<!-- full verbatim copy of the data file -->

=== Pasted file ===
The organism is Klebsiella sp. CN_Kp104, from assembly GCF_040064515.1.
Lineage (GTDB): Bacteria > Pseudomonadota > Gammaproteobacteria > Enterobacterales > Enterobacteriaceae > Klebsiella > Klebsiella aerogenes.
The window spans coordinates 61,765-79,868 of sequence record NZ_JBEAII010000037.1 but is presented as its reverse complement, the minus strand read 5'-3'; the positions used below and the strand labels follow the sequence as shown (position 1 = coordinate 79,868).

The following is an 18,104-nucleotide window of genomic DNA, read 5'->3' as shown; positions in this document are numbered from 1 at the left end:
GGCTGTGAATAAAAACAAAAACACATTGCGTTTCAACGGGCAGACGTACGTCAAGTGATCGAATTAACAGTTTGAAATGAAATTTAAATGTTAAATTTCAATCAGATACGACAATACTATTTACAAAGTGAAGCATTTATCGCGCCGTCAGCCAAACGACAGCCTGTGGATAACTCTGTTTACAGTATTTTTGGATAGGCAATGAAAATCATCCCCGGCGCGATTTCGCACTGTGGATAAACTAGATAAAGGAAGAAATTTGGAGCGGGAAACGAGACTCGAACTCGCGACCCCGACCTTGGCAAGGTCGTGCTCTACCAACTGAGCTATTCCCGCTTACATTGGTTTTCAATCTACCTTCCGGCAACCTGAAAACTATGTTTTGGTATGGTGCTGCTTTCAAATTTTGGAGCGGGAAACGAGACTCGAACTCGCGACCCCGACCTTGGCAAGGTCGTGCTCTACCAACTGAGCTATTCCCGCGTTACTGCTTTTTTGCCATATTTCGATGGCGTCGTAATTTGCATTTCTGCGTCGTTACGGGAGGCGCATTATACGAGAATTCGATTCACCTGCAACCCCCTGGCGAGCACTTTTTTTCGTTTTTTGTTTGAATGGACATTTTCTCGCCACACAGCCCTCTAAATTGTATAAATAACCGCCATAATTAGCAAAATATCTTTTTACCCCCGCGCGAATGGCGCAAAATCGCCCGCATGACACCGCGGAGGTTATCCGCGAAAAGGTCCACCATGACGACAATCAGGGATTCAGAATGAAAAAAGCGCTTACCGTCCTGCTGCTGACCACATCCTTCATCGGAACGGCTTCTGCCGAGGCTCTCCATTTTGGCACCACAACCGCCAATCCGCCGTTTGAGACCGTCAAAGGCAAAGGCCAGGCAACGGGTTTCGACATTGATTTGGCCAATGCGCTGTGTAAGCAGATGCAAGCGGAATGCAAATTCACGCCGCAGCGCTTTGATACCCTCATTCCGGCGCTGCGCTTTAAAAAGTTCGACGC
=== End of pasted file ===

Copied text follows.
The organism is Klebsiella sp. CN_Kp104, from assembly GCF_040064515.1.
Lineage (GTDB): Bacteria > Pseudomonadota > Gammaproteobacteria > Enterobacterales > Enterobacteriaceae > Klebsiella > Klebsiella aerogenes.
The window spans coordinates 61,765-79,868 of sequence record NZ_JBEAII010000037.1 but is presented as its reverse complement, the minus strand read 5'-3'; the positions used below and the strand labels follow the sequence as shown (position 1 = coordinate 79,868).

The following is an 18,104-nucleotide window of genomic DNA, read 5'->3' as shown; positions in this document are numbered from 1 at the left end:
GGCTGTGAATAAAAACAAAAACACATTGCGTTTCAACGGGCAGACGTACGTCAAGTGATCGAATTAACAGTTTGAAATGAAATTTAAATGTTAAATTTCAATCAGATACGACAATACTATTTACAAAGTGAAGCATTTATCGCGCCGTCAGCCAAACGACAGCCTGTGGATAACTCTGTTTACAGTATTTTTGGATAGGCAATGAAAATCATCCCCGGCGCGATTTCGCACTGTGGATAAACTAGATAAAGGAAGAAATTTGGAGCGGGAAACGAGACTCGAACTCGCGACCCCGACCTTGGCAAGGTCGTGCTCTACCAACTGAGCTATTCCCGCTTACATTGGTTTTCAATCTACCTTCCGGCAACCTGAAAACTATGTTTTGGTATGGTGCTGCTTTCAAATTTTGGAGCGGGAAACGAGACTCGAACTCGCGACCCCGACCTTGGCAAGGTCGTGCTCTACCAACTGAGCTATTCCCGCGTTACTGCTTTTTTGCCATATTTCGATGGCGTCGTAATTTGCATTTCTGCGTCGTTACGGGAGGCGCATTATACGAGAATTCGATTCACCTGCAACCCCCTGGCGAGCACTTTTTTTCGTTTTTTGTTTGAATGGACATTTTCTCGCCACACAGCCCTCTAAATTGTATAAATAACCGCCATAATTAGCAAAATATCTTTTTACCCCCGCGCGAATGGCGCAAAATCGCCCGCATGACACCGCGGAGGTTATCCGCGAAAAGGTCCACCATGACGACAATCAGGGATTCAGAATGAAAAAAGCGCTTACCGTCCTGCTGCTGACCACATCCTTCATCGGAACGGCTTCTGCCGAGGCTCTCCATTTTGGCACCACAACCGCCAATCCGCCGTTTGAGACCGTCAAAGGCAAAGGCCAGGCAACGGGTTTCGACATTGATTTGGCCAATGCGCTGTGTAAGCAGATGCAAGCGGAATGCAAATTCACGCCGCAGCGCTTTGATACCCTCATTCCGGCGCTGCGCTTTAAAAAGTTCGACGC